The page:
A Michigan domestic cat tested positive for SARS-CoV-2 after close contact with its owners infected with the coronavirus, according to state officials.
The Ingham County’s domestic cat is the first case of its species in Michigan, despite hundreds of confirmed cases of SARS-CoV-2 in animals in the United States. The cat was tested after it started sneezing and has since recovered. according to the Michigan Department of Agriculture and Rural Development.
Dr. Nora Wineland, a state veterinarian, said the case was not unexpected as other pets around the world had previously tested positive. As of October 18, there were 257 confirmed cases in animals, including 99 cats. Other infected animals include dogs, ferrets, otters, primates, mink, and white-tailed deer.
Wineland said the cases in animals generally involved direct contact with an owner or caretaker who was sick or tested positive for COVID-19. According to MDARD, there is no evidence that animals play a significant role in transmission to humans.
“COVID-19 mainly spreads from person to person through droplets of breath when coughing, sneezing and speaking,” said Dr. Natasha Bagdasarian, the state’s chief medical director, in a prepared statement. “Protecting pets begins with taking precautions to protect yourself by receiving one of the safe and effective COVID-19 vaccines.”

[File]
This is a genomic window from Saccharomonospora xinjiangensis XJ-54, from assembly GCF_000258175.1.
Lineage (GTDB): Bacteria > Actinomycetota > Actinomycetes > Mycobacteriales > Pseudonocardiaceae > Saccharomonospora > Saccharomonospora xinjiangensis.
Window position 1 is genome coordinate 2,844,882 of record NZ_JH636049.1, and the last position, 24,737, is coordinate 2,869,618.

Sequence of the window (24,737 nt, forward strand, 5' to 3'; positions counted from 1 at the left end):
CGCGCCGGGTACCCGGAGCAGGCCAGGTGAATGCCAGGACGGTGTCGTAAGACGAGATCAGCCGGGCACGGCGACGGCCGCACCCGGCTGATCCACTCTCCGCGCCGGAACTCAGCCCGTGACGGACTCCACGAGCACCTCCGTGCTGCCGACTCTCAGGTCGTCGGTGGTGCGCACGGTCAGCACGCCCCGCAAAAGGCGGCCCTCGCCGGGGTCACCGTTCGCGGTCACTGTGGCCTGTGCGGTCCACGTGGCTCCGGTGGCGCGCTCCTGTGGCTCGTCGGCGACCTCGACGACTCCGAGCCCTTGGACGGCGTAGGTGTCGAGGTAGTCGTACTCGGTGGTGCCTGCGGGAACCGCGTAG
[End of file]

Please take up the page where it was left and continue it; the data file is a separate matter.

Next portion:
The U.S. Centers for Disease Control and Prevention (CDC) has stated that more research is needed to understand how different animals could be affected by SARS-CoV-2. Although rare, some coronaviruses can be transmitted from animals to humans, which, according to the CDC, probably first appeared in bats with SARS-CoV-2.
This was the case at a mink farm in Michigan at the beginning of the pandemic. A small number of people were infected with SARS-CoV-2, which contained unique mink-related mutations, suggesting that mink transmission to humans may have occurred, according to the CDC. Similar incidents have been reported from the Netherlands and Denmark.
To further protect your pets, the health department recommends avoiding direct contact with your animals when they are sick, including kissing and touching or sharing a bed and / or food.
Have someone else in the house look after your pets while you are sick. If this is not possible, you should wear a mask and wash your hands before and after interacting with the animals.
Symptoms of coronavirus infection in animals include fever, sneezing, coughing, nasal and eye discharge, vomiting, and / or diarrhea. If you are concerned that your pet may have contracted the virus, contact your veterinarian.
For more information, please visit the CDC Animal and COVID-19 website here.
Read more on MLive:
CDC: Unvaccinated people are 11 times more likely to die from COVID-19
Anti-mask boards are undermining Michigan health officials and urging them to stop
Grand Rapids Public Schools is setting up a virtual panel to answer questions about COVID-19 vaccines for adolescents
Michigan adds 191 new COVID-19 outbreaks in its October 18 report